German Foreign Minister Guido Westerwelle
Source: Press TV
Germany has slammed French President Nicolas Sarkozy's comments about the possibility of Europe's military intervention in the Arab world.
"I am very concerned by the latest public remarks, including from European partners, that we are not just talking about Libya but also about other Arab leaders," Germany's Foreign Minister Guido Westerwelle told a Berlin radio station on Friday.
Referring to Sarkozy's speech at a European Union summit in Brussels late Thursday, Westerwelle said it was "dangerous" to threaten military action against autocratic Arab leaders other than Gaddafi.
"I warn against having a discussion in Europe about the possibility of military intervention everywhere in North Africa or the Arab world where there is injustice,” he said, adding that "I see this as a really dangerous discussion with difficult consequences for the region and for the Arab world as a whole."
The French president had warned Arab leaders of military intervention in case any similar movements happen in their countries, AFP reported.
"France calls for there to be no violence against protesting civilians, it is their right to demonstrate," Sarkozy said.
"Every leader, and [every] Arab leader in particular, needs to understand that the reaction of the international community will be the same every time."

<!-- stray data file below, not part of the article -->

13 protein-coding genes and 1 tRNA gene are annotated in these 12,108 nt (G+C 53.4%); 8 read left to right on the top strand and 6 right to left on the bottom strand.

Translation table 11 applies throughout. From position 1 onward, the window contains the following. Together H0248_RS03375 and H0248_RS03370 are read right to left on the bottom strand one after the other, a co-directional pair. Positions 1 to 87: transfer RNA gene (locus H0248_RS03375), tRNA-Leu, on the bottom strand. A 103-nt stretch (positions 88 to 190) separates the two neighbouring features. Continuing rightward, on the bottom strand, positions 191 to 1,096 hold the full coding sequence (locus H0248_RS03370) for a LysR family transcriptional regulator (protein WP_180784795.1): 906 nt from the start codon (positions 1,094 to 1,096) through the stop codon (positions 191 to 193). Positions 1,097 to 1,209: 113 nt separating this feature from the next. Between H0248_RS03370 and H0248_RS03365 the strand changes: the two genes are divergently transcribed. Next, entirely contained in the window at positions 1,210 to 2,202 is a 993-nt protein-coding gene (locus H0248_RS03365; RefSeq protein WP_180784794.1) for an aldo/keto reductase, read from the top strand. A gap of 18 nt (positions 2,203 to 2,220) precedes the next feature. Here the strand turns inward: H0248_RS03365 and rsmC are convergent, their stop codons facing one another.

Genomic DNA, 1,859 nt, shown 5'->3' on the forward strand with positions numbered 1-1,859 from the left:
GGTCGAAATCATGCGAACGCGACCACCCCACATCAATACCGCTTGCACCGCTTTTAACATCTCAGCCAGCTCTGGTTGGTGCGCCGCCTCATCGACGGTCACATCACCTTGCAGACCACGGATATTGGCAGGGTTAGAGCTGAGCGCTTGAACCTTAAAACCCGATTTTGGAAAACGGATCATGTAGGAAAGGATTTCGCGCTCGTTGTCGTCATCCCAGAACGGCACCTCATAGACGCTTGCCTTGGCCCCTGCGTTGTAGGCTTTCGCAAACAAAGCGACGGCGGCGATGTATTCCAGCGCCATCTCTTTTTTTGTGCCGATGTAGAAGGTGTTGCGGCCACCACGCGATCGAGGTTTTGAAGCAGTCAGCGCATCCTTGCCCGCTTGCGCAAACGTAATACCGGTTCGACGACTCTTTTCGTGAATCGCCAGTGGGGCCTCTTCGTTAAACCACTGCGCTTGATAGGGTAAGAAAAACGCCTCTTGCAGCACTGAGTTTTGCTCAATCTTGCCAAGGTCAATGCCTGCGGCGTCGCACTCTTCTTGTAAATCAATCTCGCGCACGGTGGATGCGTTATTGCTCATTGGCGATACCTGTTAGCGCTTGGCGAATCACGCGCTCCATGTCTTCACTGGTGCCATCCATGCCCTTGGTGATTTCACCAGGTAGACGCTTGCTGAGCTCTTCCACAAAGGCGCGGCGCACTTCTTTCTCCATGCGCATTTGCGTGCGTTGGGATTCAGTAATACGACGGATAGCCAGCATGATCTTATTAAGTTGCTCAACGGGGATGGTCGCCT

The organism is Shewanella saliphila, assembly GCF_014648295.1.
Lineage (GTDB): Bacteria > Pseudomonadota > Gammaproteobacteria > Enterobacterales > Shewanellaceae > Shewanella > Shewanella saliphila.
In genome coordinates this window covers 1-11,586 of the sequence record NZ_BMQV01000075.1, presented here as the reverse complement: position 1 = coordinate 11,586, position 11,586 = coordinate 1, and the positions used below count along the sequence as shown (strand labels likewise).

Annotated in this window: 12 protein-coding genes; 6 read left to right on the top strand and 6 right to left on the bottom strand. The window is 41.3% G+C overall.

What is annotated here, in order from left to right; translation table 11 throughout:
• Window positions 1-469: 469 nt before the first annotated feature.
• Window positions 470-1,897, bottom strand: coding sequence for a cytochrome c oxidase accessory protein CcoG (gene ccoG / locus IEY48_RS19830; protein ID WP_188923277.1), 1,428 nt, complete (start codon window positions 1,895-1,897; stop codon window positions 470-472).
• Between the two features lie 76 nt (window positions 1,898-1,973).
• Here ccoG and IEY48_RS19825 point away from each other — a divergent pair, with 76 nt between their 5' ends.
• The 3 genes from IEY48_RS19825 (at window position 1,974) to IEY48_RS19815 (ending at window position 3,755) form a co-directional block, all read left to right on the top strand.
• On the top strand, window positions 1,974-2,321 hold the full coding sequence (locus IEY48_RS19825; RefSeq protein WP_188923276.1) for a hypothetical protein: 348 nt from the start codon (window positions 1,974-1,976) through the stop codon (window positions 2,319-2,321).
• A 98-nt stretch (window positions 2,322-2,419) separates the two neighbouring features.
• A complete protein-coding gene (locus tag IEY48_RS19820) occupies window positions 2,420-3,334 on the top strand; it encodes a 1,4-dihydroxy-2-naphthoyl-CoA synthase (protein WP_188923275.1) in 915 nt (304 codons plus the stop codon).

France is at the forefront of military action against Libyan leader which many believe aims at capturing the vast oil resources of the North African country.
"We do not see it as a solution that we threaten every Arab leader with military intervention by the international community and Europe every time," Westerwelle said.
Last Saturday, France, Britain and the US launched airstrikes on Libya, firing more than 120 Tomahawk Cruise missiles and conducting bombing raids on key Libyan targets.
The United Nations Security Council passed Resolution 1973 on Thursday, permitting military measures to be taken in order to implement a no-fly zone in Libya.
The attacks have come under harsh criticism as they have led to the death of scores of civilians.
Arab League Chief Amr Moussa said on Monday that the invasion was in violation of Resolution 1973, which calls for the protection of civilians.
At least 114 people, including civilians, have been killed and 445 others injured in the week-long campaign of US-led military airstrikes, the Libyan state TV quoted Health Minister Khaled Omar as saying at a press conference in the Libyan capital, Tripoli, on Saturday.